Some employers also choose to do online searches of potential candidates, such as on Facebook or LinkedIn, to gain a greater understanding of the applicants.

Once you have determined who you would like to interview, contact each person and arrange appropriate times.

Remember as an employer, it is smart to keep all resumes you receive on file, even those unsuitable for any positions at your business. This is not only for future positions that become available, but also in case an applicant accuses you of discrimination by not hiring them. That way you will have easy access to that application and any notes you may have included with it.

Candidates that were unsuccessful for one role might have the skills and qualifications needed for another, so it is always useful to store and save all job applications for future reference.

 

Source: Meat Processors Pty Ltd

 

 

 

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Comments

  1. Brian Gray, August 15, 2015

    Other than major companies, who thankfully are genuine in their search for the correct employee, the vast majority of people looking for good employees still refuse to put their contact details on the advertisement.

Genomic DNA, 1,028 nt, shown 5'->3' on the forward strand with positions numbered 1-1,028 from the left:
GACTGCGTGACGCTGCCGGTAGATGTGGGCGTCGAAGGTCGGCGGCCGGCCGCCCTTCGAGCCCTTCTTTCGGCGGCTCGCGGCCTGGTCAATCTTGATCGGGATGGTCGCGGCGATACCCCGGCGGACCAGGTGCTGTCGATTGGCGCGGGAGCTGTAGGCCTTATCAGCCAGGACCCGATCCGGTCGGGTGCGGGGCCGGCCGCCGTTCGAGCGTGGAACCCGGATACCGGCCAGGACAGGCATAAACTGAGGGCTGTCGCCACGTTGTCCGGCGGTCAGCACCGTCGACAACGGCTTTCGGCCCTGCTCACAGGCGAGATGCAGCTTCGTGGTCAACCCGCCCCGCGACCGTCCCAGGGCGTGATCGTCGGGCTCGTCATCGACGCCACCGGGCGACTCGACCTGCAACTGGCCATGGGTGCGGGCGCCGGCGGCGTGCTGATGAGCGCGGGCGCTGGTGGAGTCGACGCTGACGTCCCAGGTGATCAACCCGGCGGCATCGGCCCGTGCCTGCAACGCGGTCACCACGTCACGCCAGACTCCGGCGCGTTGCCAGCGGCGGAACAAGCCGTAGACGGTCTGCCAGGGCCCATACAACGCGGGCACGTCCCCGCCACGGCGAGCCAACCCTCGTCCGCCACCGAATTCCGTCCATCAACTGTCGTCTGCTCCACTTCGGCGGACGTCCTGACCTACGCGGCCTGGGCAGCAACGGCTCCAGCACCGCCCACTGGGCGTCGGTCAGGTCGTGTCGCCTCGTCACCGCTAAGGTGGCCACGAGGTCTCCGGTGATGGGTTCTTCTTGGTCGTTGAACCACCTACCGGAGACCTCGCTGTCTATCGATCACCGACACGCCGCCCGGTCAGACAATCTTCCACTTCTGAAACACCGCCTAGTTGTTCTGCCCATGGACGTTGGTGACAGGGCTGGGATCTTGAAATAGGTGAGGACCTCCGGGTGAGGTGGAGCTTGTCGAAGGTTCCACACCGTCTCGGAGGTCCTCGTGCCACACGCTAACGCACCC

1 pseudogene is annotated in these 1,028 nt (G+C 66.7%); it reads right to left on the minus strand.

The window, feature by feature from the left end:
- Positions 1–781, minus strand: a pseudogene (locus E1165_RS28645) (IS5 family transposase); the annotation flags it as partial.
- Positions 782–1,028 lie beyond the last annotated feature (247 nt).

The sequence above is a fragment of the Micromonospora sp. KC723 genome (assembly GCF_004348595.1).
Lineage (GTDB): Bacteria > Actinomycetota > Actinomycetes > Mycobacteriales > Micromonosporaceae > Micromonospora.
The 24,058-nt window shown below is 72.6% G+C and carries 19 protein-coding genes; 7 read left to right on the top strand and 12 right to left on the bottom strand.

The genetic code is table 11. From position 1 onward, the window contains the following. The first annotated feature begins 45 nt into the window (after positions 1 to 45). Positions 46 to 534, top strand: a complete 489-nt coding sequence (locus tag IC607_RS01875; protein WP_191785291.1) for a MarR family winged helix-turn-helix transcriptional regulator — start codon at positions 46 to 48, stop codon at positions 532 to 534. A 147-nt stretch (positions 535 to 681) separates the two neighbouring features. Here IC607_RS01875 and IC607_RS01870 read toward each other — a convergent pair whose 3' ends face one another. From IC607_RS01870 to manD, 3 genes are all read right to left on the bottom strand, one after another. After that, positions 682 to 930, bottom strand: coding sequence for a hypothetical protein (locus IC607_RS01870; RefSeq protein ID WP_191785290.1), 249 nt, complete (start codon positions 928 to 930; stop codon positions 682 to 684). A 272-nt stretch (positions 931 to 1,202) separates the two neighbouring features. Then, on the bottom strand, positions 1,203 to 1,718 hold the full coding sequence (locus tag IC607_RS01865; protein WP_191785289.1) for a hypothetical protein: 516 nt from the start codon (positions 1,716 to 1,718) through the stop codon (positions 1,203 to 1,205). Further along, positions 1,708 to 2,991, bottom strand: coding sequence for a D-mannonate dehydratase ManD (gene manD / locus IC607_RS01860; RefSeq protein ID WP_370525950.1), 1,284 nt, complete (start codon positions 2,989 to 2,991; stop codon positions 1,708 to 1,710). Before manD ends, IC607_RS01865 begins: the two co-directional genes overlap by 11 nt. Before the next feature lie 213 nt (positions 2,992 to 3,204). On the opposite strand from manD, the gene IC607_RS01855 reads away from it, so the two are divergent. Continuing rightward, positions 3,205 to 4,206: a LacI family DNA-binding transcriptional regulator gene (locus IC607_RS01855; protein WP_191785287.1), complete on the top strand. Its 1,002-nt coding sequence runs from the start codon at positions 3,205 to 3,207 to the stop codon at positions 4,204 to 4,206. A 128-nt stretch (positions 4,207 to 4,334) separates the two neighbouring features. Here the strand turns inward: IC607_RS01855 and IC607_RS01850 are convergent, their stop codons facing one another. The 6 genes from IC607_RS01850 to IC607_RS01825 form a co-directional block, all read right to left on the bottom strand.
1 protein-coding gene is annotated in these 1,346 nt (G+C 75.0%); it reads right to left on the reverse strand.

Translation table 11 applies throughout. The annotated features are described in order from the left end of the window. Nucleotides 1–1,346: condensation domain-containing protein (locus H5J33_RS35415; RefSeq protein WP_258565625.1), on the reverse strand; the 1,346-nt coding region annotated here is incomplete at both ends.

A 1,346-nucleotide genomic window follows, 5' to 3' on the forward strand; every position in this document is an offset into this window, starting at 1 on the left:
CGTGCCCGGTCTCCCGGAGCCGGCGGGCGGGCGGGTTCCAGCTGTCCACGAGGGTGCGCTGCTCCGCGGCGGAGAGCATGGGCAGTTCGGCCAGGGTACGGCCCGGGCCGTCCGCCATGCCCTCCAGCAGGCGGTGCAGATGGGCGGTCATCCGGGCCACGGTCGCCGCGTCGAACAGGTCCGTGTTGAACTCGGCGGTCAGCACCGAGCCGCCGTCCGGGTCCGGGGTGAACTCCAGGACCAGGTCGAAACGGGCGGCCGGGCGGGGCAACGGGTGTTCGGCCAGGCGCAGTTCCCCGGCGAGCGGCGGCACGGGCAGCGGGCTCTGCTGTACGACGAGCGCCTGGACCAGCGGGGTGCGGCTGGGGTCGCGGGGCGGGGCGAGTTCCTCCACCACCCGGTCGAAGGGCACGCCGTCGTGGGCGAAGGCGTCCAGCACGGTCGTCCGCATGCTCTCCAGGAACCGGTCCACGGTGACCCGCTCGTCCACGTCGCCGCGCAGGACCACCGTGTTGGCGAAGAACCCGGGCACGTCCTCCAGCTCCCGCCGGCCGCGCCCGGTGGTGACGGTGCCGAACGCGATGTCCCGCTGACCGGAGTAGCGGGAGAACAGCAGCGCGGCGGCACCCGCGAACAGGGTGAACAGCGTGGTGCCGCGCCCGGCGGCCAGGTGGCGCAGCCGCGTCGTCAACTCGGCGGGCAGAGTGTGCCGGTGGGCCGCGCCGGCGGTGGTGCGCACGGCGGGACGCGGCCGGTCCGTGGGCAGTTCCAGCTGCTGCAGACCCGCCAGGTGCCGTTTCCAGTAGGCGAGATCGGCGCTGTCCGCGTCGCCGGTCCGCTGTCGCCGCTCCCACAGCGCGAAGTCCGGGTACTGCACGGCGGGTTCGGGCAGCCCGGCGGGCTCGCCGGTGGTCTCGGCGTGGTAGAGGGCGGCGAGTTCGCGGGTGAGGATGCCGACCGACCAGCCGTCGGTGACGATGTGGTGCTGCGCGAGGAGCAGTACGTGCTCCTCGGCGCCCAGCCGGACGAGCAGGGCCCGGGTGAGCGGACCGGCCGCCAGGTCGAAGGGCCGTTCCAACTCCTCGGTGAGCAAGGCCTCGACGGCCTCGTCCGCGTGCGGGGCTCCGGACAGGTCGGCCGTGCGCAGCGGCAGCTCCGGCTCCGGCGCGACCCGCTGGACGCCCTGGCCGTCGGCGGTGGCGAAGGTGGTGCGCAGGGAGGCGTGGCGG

Pick up a newspaper carrying job vacancies and you will note, 75 percent of all advertisers list as follows.
    Please email resumes including, name, a full work history, including driver’s license type, firearms license, other licenses, family etc to the following. [email protected].
    Old saying – if you want peanuts, hire monkeys – and that’s exactly what you will get with an advertisement such as this.
    Having a mobile or contact you can speak with, prior to sending a resume via email, is a must.
    At least state, in your advertisement the location of the position. You don’t need to be exact, but a good indication where the position is, eg; Northern Rivers, Southern Highlands, Western NSW, Central West. There is nothing worse than applying for a position, when you know nothing of where you may be located. You don’t need to name the property or town, just a general area. (Do you think everyone will just jump at the opportunity to move 1000km, if need be, just to work for you?)
    There is a huge need for experienced staff in the livestock, farming and ag industry. You will get no-one of good stead by playing it cunning; in fact it shows your weakness towards staff. Sure, you will get 10-20 resumes, all of whom will let you down.
    I, like many of the quality managers out there, will not email blind, all my personal details to an email address of someone who hasn’t the decency to put their name to the advertisement. How many times do you delete emails from overseas scammers looking for all your personal details?
    Want good staff, want the pick of the bunch, get your game together and be honest, or pay someone to get you the best.

    Full names required in future for reader comments please Brian, as per our long-standing comments policy: https://www.sheepcentral.com/about-us/sheep-central-comment-policy/ Editor